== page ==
Seattle sits on a narrow strip of land separating Puget Sound to the west and Lake Washington to the east, with the towering 14,410-foot Mount Rainier visible on the southeastern horizon. Seattle is Washington's largest city, with an estimated population of just over 668,000 people as of 2014, up sharply from about 609,000 at the 2010 census. It has a median household income of more than $67,000 and an owner-occupied housing rate of 46.2%. Home to a fast-growing technology industry led by global giants Microsoft Corporation (NASDAQ: MSFT) and Inc. (NASDAQ: AMZN), Seattle and its surrounding areas have become highly attractive to entrepreneurs, young professionals and families from across the country.

Market Insights

While the Seattle real estate market felt the effects of the 2007-08 financial crisis, it suffered relatively moderate price declines compared to many other large cities across the country. The Seattle market reached historic highs in 2007 and 2008, with the median sale price for residential property fluctuating between $400,000 and $420,000. However, as the crisis spread, prices dipped to the $370,000 level before flattening through 2009 and into 2010. After a short-lived uptick in late 2010, the market softened further, bottoming out at $340,000 in January 2012. Near-continuous upward price momentum has been in place ever since. As of April 2016, the median sale price for a home in Seattle stood at an all-time high of $510,000, 21.4% above its pre-recession peak.

Sales volumes in Seattle show consistent seasonal fluctuations, with volumes declining through the fall and winter rainy season, rising in the spring, and peaking in the summer, typically in August. Rising volumes in the spring have generally coincided with rising market prices. Since 2012, most price growth in the market has occurred in the spring and early summer months. The fall and winter months have brought at worst a slight softening in prices before a new round of spring growth.

Property and Transfer Taxes

Property tax in Washington is imposed by state, county and municipal governments, school districts, and other special taxing districts, such as ports and libraries. Under the Washington State Constitution, the combined property tax rate for funding regular government operations is limited to $10 per $1,000 of taxable property value. However, voters may choose to approve additional special tax levies and bonds not covered by the constitutional limit. In 2016, the total property tax rate for Seattle property owners ranges from roughly $9.49 per $1,000 of taxable property value to $12.45 per $1,000, depending on the location of the property in the city. In Washington, the taxable value of a property is equal to its fair market value on the first of January each year.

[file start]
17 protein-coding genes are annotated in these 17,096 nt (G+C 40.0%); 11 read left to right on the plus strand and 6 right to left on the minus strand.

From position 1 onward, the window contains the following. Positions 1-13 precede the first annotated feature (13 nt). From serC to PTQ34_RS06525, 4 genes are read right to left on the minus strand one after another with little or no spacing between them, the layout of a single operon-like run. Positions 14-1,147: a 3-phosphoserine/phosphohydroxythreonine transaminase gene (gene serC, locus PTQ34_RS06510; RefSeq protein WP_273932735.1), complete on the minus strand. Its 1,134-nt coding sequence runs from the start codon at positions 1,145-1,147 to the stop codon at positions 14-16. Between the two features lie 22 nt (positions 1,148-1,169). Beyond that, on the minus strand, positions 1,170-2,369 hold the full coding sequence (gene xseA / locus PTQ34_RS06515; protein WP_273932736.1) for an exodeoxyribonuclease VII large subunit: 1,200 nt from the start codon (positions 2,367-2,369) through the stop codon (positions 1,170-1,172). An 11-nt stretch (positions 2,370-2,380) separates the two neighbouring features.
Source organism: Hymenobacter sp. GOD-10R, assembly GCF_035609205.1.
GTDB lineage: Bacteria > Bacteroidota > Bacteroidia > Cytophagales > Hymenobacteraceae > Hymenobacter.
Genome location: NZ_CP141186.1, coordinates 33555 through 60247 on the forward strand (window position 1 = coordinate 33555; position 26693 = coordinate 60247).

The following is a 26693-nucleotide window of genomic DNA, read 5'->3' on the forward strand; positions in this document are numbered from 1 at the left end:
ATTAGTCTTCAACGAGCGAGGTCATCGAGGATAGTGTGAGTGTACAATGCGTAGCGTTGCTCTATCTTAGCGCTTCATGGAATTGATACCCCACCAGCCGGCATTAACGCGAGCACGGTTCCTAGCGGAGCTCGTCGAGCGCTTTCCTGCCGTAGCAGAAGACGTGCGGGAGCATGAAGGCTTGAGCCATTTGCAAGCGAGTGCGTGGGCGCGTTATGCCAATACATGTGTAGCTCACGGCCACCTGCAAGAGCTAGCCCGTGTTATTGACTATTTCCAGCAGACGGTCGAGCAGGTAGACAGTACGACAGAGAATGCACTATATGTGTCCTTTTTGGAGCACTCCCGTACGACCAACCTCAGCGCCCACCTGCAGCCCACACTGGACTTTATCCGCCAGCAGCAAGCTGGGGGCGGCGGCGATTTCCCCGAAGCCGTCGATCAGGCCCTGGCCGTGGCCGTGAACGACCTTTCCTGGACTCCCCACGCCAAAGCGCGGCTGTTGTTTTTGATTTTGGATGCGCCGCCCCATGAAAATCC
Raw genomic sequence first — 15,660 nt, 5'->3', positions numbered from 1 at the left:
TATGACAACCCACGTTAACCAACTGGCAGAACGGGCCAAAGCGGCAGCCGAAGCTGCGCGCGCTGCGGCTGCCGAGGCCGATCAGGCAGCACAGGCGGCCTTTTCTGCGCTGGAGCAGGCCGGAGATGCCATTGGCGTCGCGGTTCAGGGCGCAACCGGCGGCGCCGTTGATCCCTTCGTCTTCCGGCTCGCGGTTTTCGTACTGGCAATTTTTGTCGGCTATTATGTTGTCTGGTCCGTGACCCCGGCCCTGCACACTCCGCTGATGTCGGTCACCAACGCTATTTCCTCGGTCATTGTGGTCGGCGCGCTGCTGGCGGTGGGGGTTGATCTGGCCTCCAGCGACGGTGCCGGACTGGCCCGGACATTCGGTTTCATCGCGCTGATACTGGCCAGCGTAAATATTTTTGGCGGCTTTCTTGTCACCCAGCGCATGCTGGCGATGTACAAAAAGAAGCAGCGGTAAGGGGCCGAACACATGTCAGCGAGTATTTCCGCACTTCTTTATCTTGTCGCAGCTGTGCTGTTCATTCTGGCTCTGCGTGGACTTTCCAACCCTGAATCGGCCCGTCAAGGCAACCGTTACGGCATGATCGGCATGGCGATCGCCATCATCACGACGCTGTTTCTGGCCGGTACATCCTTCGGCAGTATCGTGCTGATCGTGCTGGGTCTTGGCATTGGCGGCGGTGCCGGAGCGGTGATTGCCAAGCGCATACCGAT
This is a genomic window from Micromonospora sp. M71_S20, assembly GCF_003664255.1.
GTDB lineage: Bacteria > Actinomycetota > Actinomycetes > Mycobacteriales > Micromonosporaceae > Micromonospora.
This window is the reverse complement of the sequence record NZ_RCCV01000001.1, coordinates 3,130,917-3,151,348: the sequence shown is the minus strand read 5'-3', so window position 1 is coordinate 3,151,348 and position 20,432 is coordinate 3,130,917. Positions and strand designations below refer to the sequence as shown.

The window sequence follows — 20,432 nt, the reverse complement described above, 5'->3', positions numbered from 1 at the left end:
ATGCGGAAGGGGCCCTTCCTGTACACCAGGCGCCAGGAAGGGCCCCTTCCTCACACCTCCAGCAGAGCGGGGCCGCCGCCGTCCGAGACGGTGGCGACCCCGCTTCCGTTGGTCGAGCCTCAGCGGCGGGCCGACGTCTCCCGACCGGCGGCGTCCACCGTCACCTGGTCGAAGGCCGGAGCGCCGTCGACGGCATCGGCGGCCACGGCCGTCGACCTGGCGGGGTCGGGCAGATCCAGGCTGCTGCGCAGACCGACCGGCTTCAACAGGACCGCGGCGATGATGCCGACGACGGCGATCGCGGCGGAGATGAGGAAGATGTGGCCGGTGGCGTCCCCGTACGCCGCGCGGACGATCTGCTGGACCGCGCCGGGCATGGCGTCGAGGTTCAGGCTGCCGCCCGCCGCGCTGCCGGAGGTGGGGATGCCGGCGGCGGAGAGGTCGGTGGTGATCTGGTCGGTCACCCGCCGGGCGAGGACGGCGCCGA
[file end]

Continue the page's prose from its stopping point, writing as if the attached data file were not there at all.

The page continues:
The state of Washington imposes a 1.28% transfer tax on the sale of all real estate. Seattle imposes an additional tax of 0.5% for a combined tax burden of 1.78%. In Washington, this tax is also known as a real estate excise tax.

Most Expensive Neighborhoods

The most expensive neighborhoods in Seattle are clustered in the northern half of the city. In March 2016, the Queen Anne-Magnolia area of Seattle on the Puget Sound waterfront had a median sales price of $630,000, up 14% since the previous March. The neighborhood of North Seattle nearly surpassed that mark, producing a median price of $625,000, up 23.7% from the year prior. Just across the Interstate from Queen Anne-Magnolia, the neighborhoods of Capitol Hill and Madison Park combined to produce a median price of $605,000, up 11.5% over the previous year. In the greater Seattle metropolitan area, Mercer Island is home to the most expensive real estate in the area. The median price for homes on the Lake Washington island broke through $1.4 million in March, up an incredible 31.8% during the year.

Top Real Estate Websites is a terrific resource for Seattle real estate news and astute analysis of local market trends. The website hosts an extensive reference section and a free real estate-focused forum. The Seattle Times maintains a real estate portal on its website, offering news coverage and analysis of the local market. The website is at Although targeted primarily at real estate professionals, the Northwest Multiple Listing Service is a great resource for free monthly market reports and neighborhood-level real estate data. The website is available at Most real estate agents in the Seattle area provide marketing materials, local property listings and other resources online. National websites, such as Zillow and Trulia, among others, are other good options.

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